A Lesson Before Dying

Give the two versions given in the courtroom of the night of the murder


Asked by
Last updated by jill d #170087
Answers 1
Add Yours

The narrator, Grant Wiggins, begins his story with a flashback to the trial of Jefferson, an African-American youth, for the murder of Alcee Gropé, a white storekeeper. During the trial, Jefferson tries to explain what happened the day of the murder. He says that he accepted a ride from two older acquaintances, Bear and Brother, who hoped that Jefferson could lend them some money to buy a drink. Jefferson had no money, so they went to Gropé’s store, hoping he would give them some wine on credit. Gropé refused, and Bear, already drunk, attacked the storekeeper. A scuffle ensued, with Brother, Bear, and Gropé dead. Jefferson, unsure what to do, took a bottle of whiskey and some cash from the register and tried to run away, but two white men entering the store caught him and took him to the police.

In the opening section of A Lesson Before Dying, Gaines establishes the environment of extreme segregation and prejudice in which his characters live. He offers a detailed description of Bayonne and its businesses, driving home the extent to which the very geography of the region has been disfigured by racism. In contrast, very little segregation is mentioned in the small community outside Bayonne, where most of the novel takes place. However, despite the fact that “the quarter” seems like a safe haven from the overt prejudice in Bayonne and Baton Rouge, it is still the location of the novel’s most heinous atrocity—the racially motivated arrest and prosecution of Jefferson. Even in a mostly-black community where racism is not as obvious as in the cities, its effects still pervade society.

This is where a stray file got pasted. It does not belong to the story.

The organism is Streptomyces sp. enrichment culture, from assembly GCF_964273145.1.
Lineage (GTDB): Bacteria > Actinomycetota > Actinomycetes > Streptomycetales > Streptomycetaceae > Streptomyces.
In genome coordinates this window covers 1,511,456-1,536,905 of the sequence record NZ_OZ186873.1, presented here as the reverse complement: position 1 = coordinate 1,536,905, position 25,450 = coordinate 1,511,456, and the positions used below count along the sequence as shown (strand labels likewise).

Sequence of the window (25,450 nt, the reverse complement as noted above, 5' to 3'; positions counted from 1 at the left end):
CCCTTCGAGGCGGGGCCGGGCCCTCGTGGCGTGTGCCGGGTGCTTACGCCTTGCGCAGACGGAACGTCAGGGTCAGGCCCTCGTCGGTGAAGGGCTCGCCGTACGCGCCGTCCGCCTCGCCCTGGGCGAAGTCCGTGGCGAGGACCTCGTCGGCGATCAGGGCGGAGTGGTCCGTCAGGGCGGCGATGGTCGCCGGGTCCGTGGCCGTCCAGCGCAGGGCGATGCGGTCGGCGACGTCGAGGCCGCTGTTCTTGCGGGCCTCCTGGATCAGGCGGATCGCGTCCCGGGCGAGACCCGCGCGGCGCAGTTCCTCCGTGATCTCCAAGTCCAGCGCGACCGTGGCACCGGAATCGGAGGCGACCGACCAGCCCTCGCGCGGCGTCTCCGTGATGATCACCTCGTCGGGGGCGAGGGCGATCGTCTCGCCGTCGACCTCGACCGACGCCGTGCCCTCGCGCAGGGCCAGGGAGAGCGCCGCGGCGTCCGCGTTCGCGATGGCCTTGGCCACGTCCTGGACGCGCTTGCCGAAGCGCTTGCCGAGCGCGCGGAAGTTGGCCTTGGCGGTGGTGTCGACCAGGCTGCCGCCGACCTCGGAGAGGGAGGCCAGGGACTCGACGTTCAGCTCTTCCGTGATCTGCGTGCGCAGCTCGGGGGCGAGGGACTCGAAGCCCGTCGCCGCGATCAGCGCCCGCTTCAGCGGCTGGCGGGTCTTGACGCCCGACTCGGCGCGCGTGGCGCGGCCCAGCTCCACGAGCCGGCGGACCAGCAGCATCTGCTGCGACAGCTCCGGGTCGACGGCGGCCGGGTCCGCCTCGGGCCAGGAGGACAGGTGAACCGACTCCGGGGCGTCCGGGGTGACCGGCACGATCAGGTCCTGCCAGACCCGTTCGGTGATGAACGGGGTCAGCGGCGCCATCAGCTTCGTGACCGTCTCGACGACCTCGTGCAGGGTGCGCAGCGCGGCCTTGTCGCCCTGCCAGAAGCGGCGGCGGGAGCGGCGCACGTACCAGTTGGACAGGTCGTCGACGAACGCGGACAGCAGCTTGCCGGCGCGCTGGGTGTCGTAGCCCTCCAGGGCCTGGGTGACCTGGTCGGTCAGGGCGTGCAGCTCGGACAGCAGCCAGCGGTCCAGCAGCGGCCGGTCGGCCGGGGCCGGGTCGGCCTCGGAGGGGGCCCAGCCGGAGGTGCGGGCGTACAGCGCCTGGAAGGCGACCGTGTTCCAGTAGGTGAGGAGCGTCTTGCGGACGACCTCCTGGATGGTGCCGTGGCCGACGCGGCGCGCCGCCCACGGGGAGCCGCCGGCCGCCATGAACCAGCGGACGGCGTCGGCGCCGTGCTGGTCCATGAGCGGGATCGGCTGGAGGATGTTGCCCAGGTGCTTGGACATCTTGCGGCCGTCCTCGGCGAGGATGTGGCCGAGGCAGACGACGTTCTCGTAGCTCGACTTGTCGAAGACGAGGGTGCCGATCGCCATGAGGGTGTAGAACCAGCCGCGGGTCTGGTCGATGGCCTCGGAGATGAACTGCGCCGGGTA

Alcohol plays an important role for many of the characters, and even early in the novel, its disastrous impact on the black community is apparent. Jefferson is unable to construct a solid defense largely because he was drunk and cannot remember the day of the murder. Less dramatically, Grant Wiggins drinks brandy to distract himself from his problems, and his drunkenness leads him to concoct wild schemes to elope with Vivian, rather than developing a concrete plan to save money and move North like he wants to.